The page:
Chicago’s Empty Bottle is the quintessential venue that you catch a band in before they break out. It’s hot, dim and a little cramped, boasting a roughly 50-50 split between bar area and stage.
It’s also the kind of venue where a band can’t hide behind gimmicks. There’s no room for an elaborate light show or props. Either your music is up to par or the audience is in for a long night. Luckily, from the opening notes of their set it was clear Wet was up to the challenge.
The Brooklyn trio opened with “Deadwater,” the lead single off their long-awaited major label debut Don’t You, due out early next year.
“Deadwater” is one of Wet’s sweetest, warmest records, and it glistened in such an intimate setting. Joe Valle’s electronic drums boomed, serving as the exoskeleton for Marty Sulkow’s gooey, understated guitar.
Wet hasn’t released much music of late, but even the tracks off their 2013 eponymous EP sounded fresh and vibrant. While some synth pop and indie R&B groups get exposed in a live setting, the sheer talent of each of the band’s members was on full display.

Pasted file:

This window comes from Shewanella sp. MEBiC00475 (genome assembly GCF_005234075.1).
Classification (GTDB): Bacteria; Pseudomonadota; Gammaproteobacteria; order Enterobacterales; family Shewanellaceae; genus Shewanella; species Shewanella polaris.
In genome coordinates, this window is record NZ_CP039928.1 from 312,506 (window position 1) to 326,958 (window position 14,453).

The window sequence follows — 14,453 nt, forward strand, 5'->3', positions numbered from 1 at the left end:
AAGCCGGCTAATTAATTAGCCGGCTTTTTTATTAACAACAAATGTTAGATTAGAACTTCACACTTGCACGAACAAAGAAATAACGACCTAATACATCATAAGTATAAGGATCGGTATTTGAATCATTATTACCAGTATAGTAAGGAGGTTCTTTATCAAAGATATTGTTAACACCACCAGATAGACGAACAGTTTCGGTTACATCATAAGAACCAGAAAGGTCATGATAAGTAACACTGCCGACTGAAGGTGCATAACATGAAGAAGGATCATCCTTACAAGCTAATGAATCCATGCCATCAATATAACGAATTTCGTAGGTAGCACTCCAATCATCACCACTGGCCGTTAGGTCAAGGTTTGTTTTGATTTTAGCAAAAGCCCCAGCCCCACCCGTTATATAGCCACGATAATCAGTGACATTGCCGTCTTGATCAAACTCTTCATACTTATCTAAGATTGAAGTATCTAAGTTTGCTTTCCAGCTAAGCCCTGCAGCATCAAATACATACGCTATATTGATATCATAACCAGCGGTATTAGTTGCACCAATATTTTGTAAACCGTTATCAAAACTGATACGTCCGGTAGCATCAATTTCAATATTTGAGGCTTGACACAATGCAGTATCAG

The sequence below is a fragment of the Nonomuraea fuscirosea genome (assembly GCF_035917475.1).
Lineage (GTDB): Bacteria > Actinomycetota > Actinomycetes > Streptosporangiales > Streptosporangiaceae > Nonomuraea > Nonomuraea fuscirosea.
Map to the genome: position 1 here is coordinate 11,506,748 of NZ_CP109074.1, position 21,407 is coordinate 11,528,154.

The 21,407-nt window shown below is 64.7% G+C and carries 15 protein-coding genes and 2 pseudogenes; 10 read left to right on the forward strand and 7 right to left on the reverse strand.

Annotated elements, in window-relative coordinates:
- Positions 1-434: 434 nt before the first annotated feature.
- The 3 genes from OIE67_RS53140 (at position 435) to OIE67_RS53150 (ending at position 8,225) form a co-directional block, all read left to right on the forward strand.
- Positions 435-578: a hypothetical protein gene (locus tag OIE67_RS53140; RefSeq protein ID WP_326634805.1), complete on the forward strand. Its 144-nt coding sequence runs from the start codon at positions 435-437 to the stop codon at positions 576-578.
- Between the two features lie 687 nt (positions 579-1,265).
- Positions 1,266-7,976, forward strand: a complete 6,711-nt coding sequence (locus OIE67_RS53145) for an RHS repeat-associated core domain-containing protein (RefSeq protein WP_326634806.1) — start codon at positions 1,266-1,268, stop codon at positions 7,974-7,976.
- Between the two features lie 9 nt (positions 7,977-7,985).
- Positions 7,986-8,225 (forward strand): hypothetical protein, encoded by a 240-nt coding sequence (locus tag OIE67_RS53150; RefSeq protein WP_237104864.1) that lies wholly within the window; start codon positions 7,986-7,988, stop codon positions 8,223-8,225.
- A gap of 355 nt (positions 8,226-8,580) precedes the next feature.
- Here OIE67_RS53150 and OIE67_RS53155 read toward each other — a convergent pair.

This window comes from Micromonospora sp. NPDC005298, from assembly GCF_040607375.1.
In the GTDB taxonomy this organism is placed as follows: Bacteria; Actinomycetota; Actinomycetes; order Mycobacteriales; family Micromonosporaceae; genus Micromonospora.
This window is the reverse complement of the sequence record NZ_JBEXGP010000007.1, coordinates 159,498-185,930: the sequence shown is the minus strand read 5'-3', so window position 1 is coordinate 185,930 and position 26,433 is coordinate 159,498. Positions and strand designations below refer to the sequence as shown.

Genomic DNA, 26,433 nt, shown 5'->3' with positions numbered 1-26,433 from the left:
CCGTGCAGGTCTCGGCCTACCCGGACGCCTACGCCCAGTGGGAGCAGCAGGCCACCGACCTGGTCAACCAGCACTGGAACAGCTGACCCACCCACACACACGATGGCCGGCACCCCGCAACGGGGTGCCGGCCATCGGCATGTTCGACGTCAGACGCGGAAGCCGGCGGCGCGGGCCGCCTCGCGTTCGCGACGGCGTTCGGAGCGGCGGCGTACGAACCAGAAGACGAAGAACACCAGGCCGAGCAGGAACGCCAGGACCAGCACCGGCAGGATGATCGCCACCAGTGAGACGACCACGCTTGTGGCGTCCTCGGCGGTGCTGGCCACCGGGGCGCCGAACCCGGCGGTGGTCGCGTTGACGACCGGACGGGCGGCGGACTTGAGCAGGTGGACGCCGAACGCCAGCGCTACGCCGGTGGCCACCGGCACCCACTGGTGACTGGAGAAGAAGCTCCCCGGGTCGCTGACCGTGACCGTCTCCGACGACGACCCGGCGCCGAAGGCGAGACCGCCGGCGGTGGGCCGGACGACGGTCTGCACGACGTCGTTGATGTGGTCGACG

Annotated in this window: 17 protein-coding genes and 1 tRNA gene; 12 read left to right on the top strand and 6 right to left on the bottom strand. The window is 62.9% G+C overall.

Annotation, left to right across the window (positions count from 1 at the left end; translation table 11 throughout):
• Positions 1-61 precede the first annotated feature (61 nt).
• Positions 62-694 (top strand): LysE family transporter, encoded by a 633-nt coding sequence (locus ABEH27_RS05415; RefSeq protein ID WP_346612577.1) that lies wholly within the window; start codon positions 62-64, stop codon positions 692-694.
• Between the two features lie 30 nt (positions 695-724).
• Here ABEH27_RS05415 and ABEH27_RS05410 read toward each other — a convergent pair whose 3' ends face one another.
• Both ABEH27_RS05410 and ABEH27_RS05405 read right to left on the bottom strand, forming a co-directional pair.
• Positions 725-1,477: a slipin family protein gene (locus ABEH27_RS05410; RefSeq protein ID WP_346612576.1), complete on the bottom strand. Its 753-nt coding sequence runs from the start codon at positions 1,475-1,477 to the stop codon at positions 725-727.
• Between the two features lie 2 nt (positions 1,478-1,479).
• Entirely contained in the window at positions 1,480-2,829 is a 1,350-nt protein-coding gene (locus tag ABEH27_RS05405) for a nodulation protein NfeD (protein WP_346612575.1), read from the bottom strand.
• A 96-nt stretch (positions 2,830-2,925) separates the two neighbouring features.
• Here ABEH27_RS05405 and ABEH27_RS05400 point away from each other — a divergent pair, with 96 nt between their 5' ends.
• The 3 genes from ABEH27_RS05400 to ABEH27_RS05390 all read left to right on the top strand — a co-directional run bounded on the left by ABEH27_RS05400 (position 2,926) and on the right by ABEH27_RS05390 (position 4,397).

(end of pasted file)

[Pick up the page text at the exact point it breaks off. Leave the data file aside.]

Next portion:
Singer Kelly Zutrau shined particularly bright. Her soaring vocals are the band’s keystone, and she proved that she has the gravitas to lead a scintillating performance.
“Don’t Wanna Be Your Girl” was a particular highlight. The song hinges on a sense of vulnerability and honesty that isn’t easy to convey, but Zutrau had the few hundred in attendance swaying in stunned silence.
Fan favorites “You’re the Best” and “No Lie” were equally impressive in their own right.
There wasn’t much in the way of stage banter from Zutrau and co., but that may’ve simply been in keeping with their aesthetic. A band like Wet can afford to let their music speak for itself. The set was crisp and efficient, but you got the undeniable sense the crowd would’ve just as happy to watch them run it back.
Nowadays, there are hundreds of bands out there vying for “next up” status, but Wet’s mesmerizing live show is another reason to consider them a cut above the rest of the SoundCloud darlings you see on your newsfeed.